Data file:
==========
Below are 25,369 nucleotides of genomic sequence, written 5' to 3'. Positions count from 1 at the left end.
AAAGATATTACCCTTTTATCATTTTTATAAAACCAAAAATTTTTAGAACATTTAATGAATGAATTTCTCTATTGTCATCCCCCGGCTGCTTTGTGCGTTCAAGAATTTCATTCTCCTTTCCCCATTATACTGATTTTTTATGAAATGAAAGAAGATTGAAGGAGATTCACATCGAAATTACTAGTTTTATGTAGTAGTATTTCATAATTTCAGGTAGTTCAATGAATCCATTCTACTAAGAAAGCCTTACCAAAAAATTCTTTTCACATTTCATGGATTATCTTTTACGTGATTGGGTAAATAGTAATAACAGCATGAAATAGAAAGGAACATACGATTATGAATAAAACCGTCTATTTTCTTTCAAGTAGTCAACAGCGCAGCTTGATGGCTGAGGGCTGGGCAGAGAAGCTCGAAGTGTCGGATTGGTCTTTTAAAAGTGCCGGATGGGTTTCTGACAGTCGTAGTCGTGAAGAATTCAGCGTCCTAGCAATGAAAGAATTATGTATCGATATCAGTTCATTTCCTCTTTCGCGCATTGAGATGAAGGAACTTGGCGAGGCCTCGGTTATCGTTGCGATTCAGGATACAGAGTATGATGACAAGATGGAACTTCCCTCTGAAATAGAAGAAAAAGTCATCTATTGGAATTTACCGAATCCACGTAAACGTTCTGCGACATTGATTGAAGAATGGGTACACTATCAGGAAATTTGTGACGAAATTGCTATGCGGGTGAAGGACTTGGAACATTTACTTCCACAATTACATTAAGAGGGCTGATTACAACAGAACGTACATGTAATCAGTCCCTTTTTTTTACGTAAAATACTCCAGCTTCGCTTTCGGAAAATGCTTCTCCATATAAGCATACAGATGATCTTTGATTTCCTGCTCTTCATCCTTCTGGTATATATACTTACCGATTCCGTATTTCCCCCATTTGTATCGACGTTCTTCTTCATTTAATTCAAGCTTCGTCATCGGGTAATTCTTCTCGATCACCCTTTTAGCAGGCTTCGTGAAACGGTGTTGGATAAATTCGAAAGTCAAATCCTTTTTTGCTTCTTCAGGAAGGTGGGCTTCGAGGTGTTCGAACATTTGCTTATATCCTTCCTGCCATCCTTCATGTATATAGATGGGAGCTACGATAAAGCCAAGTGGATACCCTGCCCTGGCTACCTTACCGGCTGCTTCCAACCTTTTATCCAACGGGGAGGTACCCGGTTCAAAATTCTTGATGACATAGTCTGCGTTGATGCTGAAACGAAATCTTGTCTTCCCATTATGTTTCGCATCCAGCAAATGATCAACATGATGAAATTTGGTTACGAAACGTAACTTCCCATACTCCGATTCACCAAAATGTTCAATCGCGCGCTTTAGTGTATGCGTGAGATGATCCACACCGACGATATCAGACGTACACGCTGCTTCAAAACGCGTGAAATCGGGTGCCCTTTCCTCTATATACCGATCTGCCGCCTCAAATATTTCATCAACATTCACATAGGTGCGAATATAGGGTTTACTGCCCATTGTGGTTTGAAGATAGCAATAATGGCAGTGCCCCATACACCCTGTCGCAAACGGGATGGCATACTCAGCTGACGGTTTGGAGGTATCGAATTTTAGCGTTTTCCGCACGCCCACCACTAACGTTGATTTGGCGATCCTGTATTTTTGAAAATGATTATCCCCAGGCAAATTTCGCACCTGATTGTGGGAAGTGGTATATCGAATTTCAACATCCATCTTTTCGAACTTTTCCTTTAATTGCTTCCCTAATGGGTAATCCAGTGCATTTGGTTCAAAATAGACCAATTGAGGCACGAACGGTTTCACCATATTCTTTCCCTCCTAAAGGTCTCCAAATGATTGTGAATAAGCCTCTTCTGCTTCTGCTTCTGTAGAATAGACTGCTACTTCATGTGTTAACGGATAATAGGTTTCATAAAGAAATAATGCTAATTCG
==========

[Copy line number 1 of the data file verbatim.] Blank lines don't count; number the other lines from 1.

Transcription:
Below are 25,369 nucleotides of genomic sequence, written 5' to 3'. Positions count from 1 at the left end.